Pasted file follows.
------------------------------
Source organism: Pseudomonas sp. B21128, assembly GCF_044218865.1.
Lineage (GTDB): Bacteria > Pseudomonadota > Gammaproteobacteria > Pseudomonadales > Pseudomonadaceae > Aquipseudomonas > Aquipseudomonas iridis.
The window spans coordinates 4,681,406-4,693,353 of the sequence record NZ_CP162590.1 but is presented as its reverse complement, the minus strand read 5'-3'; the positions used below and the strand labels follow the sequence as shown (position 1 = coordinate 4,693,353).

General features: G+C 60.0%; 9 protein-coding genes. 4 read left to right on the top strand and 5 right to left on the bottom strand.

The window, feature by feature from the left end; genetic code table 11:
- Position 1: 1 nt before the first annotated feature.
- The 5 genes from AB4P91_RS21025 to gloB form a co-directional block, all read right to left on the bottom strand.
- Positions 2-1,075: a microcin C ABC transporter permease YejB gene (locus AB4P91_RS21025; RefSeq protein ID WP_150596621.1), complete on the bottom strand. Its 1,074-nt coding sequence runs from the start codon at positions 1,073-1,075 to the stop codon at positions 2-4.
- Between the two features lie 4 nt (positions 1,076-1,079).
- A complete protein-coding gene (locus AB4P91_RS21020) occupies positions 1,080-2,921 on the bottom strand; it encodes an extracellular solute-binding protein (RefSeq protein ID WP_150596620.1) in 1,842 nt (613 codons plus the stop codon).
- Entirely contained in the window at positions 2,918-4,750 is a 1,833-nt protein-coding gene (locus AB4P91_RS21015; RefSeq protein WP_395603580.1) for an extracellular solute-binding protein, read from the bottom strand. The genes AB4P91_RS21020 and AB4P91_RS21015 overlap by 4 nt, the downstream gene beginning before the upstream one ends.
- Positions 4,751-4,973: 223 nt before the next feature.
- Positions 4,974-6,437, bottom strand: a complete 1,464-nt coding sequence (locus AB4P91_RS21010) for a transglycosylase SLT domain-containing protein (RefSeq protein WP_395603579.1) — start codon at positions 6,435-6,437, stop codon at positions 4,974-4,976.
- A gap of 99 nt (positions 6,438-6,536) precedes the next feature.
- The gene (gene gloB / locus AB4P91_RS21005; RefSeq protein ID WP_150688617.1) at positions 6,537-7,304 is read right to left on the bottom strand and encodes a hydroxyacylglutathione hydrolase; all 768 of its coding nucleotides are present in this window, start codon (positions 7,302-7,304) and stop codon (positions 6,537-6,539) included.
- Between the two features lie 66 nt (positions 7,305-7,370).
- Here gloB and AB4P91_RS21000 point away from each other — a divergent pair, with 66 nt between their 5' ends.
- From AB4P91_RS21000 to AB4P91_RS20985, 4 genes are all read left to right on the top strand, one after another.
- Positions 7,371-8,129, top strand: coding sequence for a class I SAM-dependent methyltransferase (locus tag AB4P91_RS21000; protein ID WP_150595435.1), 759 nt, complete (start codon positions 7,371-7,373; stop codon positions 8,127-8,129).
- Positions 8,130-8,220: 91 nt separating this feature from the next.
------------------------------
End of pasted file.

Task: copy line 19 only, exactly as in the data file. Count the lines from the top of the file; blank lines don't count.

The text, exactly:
- Positions 7,371-8,129, top strand: coding sequence for a class I SAM-dependent methyltransferase (locus tag AB4P91_RS21000; protein ID WP_150595435.1), 759 nt, complete (start codon positions 7,371-7,373; stop codon positions 8,127-8,129).